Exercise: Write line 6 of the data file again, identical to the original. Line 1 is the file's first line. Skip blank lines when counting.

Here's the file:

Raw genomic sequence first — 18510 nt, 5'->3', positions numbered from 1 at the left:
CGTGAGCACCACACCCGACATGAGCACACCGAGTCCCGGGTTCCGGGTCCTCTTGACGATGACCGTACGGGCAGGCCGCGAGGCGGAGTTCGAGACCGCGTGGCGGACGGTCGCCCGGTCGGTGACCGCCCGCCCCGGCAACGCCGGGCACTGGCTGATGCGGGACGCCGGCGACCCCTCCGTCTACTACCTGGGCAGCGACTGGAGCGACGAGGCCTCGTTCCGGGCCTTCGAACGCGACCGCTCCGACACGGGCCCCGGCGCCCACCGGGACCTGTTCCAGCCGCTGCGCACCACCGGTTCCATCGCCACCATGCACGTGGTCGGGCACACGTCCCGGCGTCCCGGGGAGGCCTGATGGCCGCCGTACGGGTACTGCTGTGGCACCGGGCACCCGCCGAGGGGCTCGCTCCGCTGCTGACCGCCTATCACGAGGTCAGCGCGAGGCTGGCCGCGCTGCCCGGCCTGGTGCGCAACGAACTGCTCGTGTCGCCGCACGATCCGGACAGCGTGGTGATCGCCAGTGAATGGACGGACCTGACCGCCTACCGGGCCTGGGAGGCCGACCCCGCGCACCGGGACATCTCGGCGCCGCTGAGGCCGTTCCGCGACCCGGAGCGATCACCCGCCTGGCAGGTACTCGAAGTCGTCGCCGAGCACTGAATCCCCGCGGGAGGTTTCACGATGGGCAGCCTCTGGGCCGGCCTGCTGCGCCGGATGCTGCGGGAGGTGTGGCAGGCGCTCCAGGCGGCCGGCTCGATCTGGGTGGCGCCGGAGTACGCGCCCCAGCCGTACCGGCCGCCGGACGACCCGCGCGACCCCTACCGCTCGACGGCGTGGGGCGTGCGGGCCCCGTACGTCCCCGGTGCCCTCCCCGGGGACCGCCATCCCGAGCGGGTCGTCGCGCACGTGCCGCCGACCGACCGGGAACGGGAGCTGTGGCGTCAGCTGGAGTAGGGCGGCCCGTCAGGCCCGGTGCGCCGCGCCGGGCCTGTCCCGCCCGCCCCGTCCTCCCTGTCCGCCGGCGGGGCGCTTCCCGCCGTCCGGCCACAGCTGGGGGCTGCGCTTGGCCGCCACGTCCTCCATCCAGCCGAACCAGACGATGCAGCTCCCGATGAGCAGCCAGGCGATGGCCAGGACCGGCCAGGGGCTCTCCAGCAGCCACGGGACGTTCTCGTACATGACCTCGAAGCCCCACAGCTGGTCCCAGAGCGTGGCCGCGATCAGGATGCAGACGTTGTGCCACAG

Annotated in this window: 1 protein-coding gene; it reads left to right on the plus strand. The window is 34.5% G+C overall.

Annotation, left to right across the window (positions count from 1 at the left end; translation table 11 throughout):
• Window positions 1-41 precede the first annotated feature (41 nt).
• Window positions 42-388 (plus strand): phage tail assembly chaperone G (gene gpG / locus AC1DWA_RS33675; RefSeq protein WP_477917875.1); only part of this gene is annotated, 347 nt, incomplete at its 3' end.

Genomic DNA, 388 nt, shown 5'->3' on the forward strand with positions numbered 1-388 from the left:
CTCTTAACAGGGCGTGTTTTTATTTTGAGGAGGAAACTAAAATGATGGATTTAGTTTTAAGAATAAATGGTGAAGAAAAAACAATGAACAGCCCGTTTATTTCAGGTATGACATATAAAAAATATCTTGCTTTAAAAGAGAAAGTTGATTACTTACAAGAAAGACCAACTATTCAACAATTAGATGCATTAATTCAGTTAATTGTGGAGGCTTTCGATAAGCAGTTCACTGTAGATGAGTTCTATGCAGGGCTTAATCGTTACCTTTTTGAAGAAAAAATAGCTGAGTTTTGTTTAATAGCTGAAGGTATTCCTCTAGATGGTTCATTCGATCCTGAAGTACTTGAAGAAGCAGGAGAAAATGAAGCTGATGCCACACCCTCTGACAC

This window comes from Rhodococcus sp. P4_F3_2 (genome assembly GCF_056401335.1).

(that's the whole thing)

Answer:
• Window positions 42-388 (plus strand): phage tail assembly chaperone G (gene gpG / locus AC1DWA_RS33675; RefSeq protein WP_477917875.1); only part of this gene is annotated, 347 nt, incomplete at its 3' end.